Symptomatic partial (or focal) epilepsy – This is the most common type diagnosed in adults but it can frequently occur in children too. It is caused by a localized abnormality in the brain caused by trauma, strokes or  tumors. It may also be caused by scarring, cysts, infections or brain abnormalities present at birth. Although it can be diagnosed with an MRI, it’s  microscopic nature makes it impossible to see most of the time. This type may be treated with surgery.
Doctors usually aim at determining the type of seizure, causes and best treatment option for the specific type. Numerous tests are done ranging from neurological examinations to imaging tests. Your doctor will first ask questions about your medical history, family history of seizure, any medical conditions and medications the patient is taking. He may also check your intellectual and behavior capacity to determine how the seizures have affected you. He may also do an IQ and speech assessment.
Blood tests - Your doctor will order a blood test to check for the presence of infections, red and white blood cell count, electrolyte imbalance, blood sugar, blood calcium , liver and kidney function and anemia to rule out the presence of other illness associated with seizures.
Imaging techniques will also be used  to look into the brain and detect any abnormalities that may be present. These include:
Electroencephalogram (EEG) – This is the most common test for diagnosing epilepsy because it is the only test that directly detects electrical activity in the brain. During this test electrodes are temporarily attached to your brain to record electrical activities of the brain. If you have epilepsy an abnormal pattern of brain waves will show even if you are not having a seizure. Doctor will monitor you during this test in hopes of you getting a seizure so that they will know which type of seizures you get. Some doctors may even provoke a seizure just to be able to know the type of seizure you get.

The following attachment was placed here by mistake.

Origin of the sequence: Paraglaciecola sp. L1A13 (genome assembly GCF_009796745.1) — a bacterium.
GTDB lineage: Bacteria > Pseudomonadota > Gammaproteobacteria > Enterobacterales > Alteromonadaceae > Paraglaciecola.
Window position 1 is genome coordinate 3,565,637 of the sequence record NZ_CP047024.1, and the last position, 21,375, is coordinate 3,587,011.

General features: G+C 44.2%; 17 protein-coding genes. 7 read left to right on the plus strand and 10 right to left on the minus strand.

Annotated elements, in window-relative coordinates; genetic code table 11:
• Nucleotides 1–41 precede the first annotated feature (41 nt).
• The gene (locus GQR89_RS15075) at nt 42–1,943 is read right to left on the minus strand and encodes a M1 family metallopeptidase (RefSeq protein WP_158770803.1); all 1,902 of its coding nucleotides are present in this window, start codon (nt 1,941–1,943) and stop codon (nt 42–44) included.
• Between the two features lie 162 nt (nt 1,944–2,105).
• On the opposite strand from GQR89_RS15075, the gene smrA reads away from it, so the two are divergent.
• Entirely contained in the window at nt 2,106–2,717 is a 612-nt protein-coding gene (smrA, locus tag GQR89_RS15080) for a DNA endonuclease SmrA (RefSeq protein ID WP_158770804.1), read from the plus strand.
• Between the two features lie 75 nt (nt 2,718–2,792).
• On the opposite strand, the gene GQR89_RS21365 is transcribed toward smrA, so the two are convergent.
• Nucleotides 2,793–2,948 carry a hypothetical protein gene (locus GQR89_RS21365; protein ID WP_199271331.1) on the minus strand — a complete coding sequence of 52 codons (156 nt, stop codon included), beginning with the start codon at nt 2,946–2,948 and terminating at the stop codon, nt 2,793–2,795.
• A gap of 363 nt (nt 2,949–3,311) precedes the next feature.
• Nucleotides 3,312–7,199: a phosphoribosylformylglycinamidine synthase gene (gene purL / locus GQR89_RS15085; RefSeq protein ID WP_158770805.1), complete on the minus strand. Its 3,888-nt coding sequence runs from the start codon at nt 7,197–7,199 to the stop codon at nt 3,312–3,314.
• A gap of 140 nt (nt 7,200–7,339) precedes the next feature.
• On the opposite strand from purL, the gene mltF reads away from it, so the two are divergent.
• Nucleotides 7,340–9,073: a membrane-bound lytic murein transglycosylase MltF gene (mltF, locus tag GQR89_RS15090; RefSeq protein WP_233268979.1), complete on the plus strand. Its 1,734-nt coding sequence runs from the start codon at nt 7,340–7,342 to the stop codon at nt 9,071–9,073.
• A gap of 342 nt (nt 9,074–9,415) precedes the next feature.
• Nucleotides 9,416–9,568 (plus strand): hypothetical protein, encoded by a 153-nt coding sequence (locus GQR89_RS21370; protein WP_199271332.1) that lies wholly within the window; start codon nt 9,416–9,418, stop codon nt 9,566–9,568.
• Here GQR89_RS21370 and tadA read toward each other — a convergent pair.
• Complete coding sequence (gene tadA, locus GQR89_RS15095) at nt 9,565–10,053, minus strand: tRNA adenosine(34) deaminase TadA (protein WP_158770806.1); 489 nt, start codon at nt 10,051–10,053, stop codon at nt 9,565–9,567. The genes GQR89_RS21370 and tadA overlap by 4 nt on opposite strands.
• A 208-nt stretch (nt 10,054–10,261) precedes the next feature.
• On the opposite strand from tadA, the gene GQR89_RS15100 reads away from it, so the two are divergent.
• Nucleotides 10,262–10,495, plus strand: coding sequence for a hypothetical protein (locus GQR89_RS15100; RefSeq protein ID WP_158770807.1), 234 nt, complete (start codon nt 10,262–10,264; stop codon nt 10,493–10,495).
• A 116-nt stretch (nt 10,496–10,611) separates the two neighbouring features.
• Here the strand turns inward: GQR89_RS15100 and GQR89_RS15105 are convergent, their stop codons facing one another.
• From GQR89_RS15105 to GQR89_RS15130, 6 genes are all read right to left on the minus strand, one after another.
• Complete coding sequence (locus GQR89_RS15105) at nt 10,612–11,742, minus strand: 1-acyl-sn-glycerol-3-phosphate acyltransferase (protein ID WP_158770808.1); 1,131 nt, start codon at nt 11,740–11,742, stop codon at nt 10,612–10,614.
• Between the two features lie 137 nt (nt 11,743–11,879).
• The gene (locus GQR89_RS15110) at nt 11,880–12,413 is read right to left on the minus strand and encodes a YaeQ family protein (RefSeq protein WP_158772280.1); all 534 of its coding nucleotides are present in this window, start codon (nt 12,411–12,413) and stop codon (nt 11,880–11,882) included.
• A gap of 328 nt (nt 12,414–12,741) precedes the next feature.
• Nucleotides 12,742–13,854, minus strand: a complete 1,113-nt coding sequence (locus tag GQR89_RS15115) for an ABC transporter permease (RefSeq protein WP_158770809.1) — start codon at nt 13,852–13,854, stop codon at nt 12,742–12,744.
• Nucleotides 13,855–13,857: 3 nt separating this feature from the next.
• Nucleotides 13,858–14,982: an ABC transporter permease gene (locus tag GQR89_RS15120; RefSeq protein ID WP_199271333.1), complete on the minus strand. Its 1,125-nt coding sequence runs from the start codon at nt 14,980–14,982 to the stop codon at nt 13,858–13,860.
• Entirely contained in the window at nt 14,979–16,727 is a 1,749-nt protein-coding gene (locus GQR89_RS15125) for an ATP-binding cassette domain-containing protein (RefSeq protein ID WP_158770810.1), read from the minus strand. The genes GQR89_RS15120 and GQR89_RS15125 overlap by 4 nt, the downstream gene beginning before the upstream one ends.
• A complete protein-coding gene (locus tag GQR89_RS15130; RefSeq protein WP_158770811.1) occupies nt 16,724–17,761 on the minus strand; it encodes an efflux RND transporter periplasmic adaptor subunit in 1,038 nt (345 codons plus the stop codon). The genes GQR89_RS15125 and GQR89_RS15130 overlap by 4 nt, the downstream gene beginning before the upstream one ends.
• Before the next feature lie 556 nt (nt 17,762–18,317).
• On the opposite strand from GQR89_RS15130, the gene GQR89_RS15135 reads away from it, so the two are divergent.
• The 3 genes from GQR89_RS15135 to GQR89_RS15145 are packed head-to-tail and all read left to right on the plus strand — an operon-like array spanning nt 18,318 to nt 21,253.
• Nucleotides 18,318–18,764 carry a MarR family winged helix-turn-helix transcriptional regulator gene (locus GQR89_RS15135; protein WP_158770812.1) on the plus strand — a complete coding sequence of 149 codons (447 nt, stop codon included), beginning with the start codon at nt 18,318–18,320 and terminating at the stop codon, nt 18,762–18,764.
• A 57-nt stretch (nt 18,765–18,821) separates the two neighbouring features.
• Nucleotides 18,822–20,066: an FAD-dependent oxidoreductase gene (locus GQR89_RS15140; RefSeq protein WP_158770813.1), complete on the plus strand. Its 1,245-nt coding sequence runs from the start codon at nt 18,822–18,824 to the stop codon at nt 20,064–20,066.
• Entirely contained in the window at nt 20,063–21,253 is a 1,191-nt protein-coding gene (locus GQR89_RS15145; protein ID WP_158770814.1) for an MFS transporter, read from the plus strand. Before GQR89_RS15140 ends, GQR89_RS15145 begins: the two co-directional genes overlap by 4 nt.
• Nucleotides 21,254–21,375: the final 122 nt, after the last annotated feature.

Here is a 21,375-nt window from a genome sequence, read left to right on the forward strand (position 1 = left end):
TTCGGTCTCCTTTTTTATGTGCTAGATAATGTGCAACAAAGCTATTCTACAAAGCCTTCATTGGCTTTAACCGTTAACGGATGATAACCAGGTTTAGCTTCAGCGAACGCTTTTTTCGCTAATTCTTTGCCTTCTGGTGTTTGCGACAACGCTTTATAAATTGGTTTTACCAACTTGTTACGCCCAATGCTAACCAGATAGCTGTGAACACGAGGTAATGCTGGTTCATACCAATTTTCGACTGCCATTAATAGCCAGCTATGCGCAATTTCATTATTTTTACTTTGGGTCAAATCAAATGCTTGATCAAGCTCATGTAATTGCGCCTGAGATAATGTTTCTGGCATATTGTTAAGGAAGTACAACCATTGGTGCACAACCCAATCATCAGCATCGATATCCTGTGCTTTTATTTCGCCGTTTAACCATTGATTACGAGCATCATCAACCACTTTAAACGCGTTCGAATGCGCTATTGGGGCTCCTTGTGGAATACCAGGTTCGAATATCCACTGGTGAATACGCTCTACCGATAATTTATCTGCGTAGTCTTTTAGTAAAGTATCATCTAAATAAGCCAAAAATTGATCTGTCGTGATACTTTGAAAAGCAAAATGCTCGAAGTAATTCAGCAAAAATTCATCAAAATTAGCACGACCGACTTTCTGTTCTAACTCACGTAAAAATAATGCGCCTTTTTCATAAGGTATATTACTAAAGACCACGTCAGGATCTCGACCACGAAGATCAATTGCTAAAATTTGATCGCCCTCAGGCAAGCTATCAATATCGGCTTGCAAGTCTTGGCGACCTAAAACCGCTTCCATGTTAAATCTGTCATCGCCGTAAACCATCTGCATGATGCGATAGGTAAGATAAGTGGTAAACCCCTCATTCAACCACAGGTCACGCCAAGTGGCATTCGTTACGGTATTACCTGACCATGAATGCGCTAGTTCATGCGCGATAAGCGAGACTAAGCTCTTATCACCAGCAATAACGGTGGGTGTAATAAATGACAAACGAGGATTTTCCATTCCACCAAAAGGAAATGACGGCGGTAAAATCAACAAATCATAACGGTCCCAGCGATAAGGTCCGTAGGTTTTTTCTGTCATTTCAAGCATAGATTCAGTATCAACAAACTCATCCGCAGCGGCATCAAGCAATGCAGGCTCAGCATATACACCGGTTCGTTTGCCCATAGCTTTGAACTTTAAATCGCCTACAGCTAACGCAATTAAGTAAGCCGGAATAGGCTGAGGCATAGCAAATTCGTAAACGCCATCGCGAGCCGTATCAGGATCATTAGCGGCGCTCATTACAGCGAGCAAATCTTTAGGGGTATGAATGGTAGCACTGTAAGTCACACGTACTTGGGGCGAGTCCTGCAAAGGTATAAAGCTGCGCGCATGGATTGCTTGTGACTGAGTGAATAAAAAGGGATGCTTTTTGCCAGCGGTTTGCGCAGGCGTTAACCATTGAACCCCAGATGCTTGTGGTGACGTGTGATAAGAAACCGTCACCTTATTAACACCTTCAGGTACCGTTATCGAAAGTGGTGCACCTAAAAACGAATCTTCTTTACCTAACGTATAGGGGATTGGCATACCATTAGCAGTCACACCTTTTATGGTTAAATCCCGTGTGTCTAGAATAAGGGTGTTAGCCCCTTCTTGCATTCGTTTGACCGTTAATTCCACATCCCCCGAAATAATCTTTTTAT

Magnetic resonance imaging  (MRI) – This provides detailed images of the brain revealing any abnormalities associated with epilepsy if any is present. This is more detailed than a computerized tomography (CT) scan.
Computerized tomography (CT) scan – This test uses X-rays to give a cross-sectional image of the brain and skull revealing any abnormalities that may be associated with the seizures.
Functional MRI - This detects changes in blood flow when specific parts of the brain are working.
Positron emission tomography (PET) – During this test a small amount of low-dose radioactive material is injected into the vein to help visualize active areas of the brain and detect abnormalities.
Singel-photon emission computerized tomography (SPECT) – A small amount of low-dose radioactive material is injected into the vein to give a detailed 3-D of blood flow activity in your brian during seizures. This test is usually done if an MRI or EEG did not pinpoint the exact location of the brain where the seizures originate from.